Veganism has become hugely popular in recent times. More than half a million people in UK are now opting for a plant-based, vegan diet.
But what benefits does a vegan diet have for your health? We’ve sat down with our GMC registered GP Dr Tang to discuss the benefits and drawbacks to veganism.
Dr Tang please can you tell us some of the health benefits associated with veganism?
“Vegan diets tend to include a lot more fruit and vegetables, which are rich in vitamins and minerals and high in fibre. Eating more fruit and vegetables can decrease the risk of diseases such as bowel cancer.
“Vegans also tend to eat more wholegrains, soy and nuts, all of which can help to protect your heart. Avoiding foods that are high in saturated fat, such as red meat and cheese, a vegan diet can lower your cholesterol and blood pressure.
“More often than not, vegan diets are usually lower in calories because of the lack of meat and dairy products. Therefore, a vegan diet can be a good way to lose weight if you’re overweight or obese. Having a healthy weight decreases your chances of diseases linked with being overweight, such as diabetes and heart disease.”
Are there any potential health risks of going vegan?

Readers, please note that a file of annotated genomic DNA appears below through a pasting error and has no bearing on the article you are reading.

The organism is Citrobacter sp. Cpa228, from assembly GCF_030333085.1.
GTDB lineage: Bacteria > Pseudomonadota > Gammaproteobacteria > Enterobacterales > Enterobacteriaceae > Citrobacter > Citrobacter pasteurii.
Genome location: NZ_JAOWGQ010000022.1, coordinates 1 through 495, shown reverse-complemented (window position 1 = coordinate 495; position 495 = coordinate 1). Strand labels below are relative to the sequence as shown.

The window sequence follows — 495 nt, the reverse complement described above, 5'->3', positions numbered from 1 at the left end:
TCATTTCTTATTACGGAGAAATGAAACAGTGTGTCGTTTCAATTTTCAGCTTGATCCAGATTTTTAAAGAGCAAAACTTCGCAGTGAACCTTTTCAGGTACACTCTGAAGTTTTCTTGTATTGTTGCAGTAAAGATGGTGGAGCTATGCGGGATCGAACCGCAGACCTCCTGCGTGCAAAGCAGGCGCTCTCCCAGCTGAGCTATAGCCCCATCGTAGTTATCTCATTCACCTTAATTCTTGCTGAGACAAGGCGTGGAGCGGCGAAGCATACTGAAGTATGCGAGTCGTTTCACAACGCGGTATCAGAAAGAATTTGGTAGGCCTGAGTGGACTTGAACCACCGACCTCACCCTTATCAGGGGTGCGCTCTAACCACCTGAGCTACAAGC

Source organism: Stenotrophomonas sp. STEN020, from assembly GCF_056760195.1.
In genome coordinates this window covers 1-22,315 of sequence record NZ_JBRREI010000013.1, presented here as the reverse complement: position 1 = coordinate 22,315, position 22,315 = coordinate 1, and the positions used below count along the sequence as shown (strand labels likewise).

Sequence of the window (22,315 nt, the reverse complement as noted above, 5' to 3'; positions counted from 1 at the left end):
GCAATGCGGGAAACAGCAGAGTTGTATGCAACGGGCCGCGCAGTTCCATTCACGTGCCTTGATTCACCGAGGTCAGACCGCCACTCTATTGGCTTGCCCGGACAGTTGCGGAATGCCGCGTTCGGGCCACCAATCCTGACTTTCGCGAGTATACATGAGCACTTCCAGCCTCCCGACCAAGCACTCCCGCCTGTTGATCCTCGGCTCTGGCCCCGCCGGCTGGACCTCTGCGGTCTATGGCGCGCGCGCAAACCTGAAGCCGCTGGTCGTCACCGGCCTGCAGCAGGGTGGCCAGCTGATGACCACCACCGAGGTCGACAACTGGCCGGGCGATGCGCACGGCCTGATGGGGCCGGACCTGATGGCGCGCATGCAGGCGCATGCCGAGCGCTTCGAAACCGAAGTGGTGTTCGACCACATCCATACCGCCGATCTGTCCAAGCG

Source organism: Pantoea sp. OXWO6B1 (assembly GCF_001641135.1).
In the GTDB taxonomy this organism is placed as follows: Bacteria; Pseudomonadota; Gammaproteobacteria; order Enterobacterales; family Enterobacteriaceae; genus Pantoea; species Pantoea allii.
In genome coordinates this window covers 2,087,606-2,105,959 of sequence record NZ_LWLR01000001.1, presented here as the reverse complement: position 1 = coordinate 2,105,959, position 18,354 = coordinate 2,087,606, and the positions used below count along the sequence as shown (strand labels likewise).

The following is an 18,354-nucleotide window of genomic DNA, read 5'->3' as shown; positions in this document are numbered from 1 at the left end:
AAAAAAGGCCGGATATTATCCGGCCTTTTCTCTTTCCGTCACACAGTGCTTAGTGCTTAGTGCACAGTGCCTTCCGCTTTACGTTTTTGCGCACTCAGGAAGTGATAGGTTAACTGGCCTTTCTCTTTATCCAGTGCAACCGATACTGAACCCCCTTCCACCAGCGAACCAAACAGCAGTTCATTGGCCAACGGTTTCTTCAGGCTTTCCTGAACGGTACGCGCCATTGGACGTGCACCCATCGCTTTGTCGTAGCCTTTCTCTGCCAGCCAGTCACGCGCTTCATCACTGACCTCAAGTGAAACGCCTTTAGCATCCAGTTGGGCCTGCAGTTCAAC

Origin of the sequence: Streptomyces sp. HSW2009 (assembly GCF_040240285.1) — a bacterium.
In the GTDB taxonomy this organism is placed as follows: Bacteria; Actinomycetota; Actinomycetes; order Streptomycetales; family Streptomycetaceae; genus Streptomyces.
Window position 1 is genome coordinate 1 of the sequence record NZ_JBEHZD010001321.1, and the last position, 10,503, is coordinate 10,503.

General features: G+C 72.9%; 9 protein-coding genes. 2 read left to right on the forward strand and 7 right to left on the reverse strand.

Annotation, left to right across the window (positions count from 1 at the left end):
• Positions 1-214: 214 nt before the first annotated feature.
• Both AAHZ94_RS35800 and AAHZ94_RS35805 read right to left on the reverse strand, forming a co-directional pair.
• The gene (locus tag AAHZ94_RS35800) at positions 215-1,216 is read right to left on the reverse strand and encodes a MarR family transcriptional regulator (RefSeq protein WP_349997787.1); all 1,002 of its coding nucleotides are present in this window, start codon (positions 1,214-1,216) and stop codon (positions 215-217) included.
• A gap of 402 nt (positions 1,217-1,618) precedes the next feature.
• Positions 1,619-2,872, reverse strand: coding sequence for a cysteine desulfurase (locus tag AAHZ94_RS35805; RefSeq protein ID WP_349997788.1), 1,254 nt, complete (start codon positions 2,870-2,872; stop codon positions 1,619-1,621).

“There can be a risk of nutritional deficiencies within a vegan diet, including a lack of calcium (from diary) and vitamins B12 and D.
“This doesn’t mean that veganism isn’t something worth trying, you should just take extra care to plan and balance your diet and may need take nutritional supplements.
“All of us need a variety of sources of protein in our diet to get the right mix of amino acids, which help to build and repair cells in our bodies. Meat and dairy products offer an easy way to achieve this, while vegans need to plan more carefully to get the balance right.”
Please can you give us some examples of protein sources for vegans?
“Good sources of protein for vegans can include pulses and beans, cereals, soya products and nuts and seeds.
“Whether you’re vegan or not, it’s important to follow the recommended healthy eating guidance for everyone, which includes aiming for five portions of fruit and vegetables a day, as well as balancing this with other important food groups like protein, fats and carbohydrates.”
To summarise Dr Tang said: “Many of us could benefit from eating more fruit and vegetables, and less meat and dairy. If you’re inspired to eat a more plant-based diet, there are lots of easy ways that you could try it out such as trying to have a vegan diet for just one day a week to begin with, limit your intake of red meat to once or twice a week and lastly replace animal protein with non-meat protein like chickpeas, lentils and kidney beans.”